One of the things which always lifts my mood is photography. The other is spending time in wild spaces with wildlife. Combining these two is awesome. I have spent more time in Calke park’s bird hide and attempted to get some slightly sharper images. I have, in the process, come to the conclusion that I need to be using a tripod all the time!
These images are still not sharp enough and, in some cases, the sharpness seems to have become distortion instead, where feathers look overly textured and spiky. I use Lightroom to adjust sharpness in places, where I think it is needed, but I try to keep sharpening to a minimum as it can look awful. I have left some of these without sharpening. I find photography frustrating and confusing at times, and close up bird photography is the greatest source of both of these for me!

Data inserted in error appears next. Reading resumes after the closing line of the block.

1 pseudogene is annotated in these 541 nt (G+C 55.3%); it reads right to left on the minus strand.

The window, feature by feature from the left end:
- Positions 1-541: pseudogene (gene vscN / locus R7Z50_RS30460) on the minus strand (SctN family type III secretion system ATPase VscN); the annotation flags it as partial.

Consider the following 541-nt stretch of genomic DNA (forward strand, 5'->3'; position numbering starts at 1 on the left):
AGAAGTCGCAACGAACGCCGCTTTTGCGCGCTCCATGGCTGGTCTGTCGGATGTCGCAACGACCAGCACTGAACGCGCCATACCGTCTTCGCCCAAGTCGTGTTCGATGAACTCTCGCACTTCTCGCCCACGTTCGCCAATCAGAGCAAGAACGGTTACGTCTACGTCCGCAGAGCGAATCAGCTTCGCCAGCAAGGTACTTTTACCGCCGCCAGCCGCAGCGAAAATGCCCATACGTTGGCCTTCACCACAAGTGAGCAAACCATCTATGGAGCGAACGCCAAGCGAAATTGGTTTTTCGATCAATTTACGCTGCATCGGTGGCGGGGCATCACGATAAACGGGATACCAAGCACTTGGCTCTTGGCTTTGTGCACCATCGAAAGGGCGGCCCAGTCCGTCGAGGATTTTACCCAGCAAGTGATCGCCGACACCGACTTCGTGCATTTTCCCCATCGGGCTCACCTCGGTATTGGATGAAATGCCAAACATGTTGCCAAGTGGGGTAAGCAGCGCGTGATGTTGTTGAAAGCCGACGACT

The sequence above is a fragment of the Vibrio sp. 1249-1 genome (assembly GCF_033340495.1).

Equipment used was a Canon EOS 5D Mk. III with the Canon 100-400mm f/4.5 Mk. I telephoto lens. Handheld. I set the ISO to 400 to avoid too much grain and stuck to using AV mode to gain a shallow depth of field. My shutter speed is often fairly low, and I need to try again using TV mode to increase the shutter speed and capture in-flight images.
I found a new hide yesterday. Great little find nearby, with so many species frequenting the feeders – including two Great Spotted Woodpeckers at one point! I was excited, it’s true, and spent an hour or so with the camera trying to get some decent captures. However, I was limited in light levels as, by the time I found the hide, it was beginning to darken. To up my shutter speed meant losing depth of field, and I do like my DoF… so I left the camera in AV mode and did my best with low light.
Many blurred images later, I have concluded I need to visit this hide in lighter hours, and use TV mode more for wildlife shots to obtain the really sharp results I want! I managed to get a few sharp(ish) shots, however, and have used LR to adjust the sharpness and shadows in the relevant areas. Here is a small selection – a Blue Tit (Cyanistes caeruleus), a Goldfinch (Carduelis carduelis) and Great Spotted Woodpecker (Dendrocopos major pinetorum).